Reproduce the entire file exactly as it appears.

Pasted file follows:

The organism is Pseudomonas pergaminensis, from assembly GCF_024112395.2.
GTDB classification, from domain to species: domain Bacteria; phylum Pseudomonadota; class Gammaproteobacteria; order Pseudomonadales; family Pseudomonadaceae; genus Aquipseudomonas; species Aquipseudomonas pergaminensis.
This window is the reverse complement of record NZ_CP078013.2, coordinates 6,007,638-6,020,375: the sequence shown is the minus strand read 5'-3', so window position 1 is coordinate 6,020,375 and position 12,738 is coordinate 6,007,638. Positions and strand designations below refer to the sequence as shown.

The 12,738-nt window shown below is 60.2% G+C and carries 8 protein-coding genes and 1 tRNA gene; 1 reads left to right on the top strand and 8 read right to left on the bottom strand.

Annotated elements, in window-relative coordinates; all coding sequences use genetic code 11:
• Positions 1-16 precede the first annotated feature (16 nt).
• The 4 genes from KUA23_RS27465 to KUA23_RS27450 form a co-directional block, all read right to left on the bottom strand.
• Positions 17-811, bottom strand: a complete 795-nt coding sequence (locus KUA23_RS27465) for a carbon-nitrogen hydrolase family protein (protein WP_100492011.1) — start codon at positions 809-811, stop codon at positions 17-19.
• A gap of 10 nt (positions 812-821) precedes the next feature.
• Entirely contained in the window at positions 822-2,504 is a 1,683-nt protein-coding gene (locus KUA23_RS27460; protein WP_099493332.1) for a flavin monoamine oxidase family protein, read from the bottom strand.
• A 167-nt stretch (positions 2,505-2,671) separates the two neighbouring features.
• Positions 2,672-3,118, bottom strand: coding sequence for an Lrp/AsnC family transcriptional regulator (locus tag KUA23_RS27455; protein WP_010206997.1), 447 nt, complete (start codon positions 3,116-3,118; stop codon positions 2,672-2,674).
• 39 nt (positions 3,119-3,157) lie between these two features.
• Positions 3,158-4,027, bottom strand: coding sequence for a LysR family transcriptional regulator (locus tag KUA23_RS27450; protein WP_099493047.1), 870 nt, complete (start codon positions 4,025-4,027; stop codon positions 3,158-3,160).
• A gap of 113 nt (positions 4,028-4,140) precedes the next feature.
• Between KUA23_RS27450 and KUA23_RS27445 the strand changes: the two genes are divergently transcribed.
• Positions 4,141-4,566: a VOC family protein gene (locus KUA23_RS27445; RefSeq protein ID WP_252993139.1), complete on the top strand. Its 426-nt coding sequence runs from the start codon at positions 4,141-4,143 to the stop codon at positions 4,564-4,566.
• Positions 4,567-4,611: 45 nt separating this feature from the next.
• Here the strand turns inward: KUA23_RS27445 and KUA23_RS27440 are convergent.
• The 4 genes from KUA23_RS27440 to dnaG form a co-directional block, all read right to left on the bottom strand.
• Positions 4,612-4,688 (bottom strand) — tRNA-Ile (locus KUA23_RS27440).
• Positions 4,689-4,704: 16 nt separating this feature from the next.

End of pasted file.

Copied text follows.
The organism is Pseudomonas pergaminensis, from assembly GCF_024112395.2.
GTDB classification, from domain to species: domain Bacteria; phylum Pseudomonadota; class Gammaproteobacteria; order Pseudomonadales; family Pseudomonadaceae; genus Aquipseudomonas; species Aquipseudomonas pergaminensis.
This window is the reverse complement of record NZ_CP078013.2, coordinates 6,007,638-6,020,375: the sequence shown is the minus strand read 5'-3', so window position 1 is coordinate 6,020,375 and position 12,738 is coordinate 6,007,638. Positions and strand designations below refer to the sequence as shown.

The 12,738-nt window shown below is 60.2% G+C and carries 8 protein-coding genes and 1 tRNA gene; 1 reads left to right on the top strand and 8 read right to left on the bottom strand.

Annotated elements, in window-relative coordinates; all coding sequences use genetic code 11:
• Positions 1-16 precede the first annotated feature (16 nt).
• The 4 genes from KUA23_RS27465 to KUA23_RS27450 form a co-directional block, all read right to left on the bottom strand.
• Positions 17-811, bottom strand: a complete 795-nt coding sequence (locus KUA23_RS27465) for a carbon-nitrogen hydrolase family protein (protein WP_100492011.1) — start codon at positions 809-811, stop codon at positions 17-19.
• A gap of 10 nt (positions 812-821) precedes the next feature.
• Entirely contained in the window at positions 822-2,504 is a 1,683-nt protein-coding gene (locus KUA23_RS27460; protein WP_099493332.1) for a flavin monoamine oxidase family protein, read from the bottom strand.
• A 167-nt stretch (positions 2,505-2,671) separates the two neighbouring features.
• Positions 2,672-3,118, bottom strand: coding sequence for an Lrp/AsnC family transcriptional regulator (locus tag KUA23_RS27455; protein WP_010206997.1), 447 nt, complete (start codon positions 3,116-3,118; stop codon positions 2,672-2,674).
• 39 nt (positions 3,119-3,157) lie between these two features.
• Positions 3,158-4,027, bottom strand: coding sequence for a LysR family transcriptional regulator (locus tag KUA23_RS27450; protein WP_099493047.1), 870 nt, complete (start codon positions 4,025-4,027; stop codon positions 3,158-3,160).
• A gap of 113 nt (positions 4,028-4,140) precedes the next feature.
• Between KUA23_RS27450 and KUA23_RS27445 the strand changes: the two genes are divergently transcribed.
• Positions 4,141-4,566: a VOC family protein gene (locus KUA23_RS27445; RefSeq protein ID WP_252993139.1), complete on the top strand. Its 426-nt coding sequence runs from the start codon at positions 4,141-4,143 to the stop codon at positions 4,564-4,566.
• Positions 4,567-4,611: 45 nt separating this feature from the next.
• Here the strand turns inward: KUA23_RS27445 and KUA23_RS27440 are convergent.
• The 4 genes from KUA23_RS27440 to dnaG form a co-directional block, all read right to left on the bottom strand.
• Positions 4,612-4,688 (bottom strand) — tRNA-Ile (locus KUA23_RS27440).
• Positions 4,689-4,704: 16 nt separating this feature from the next.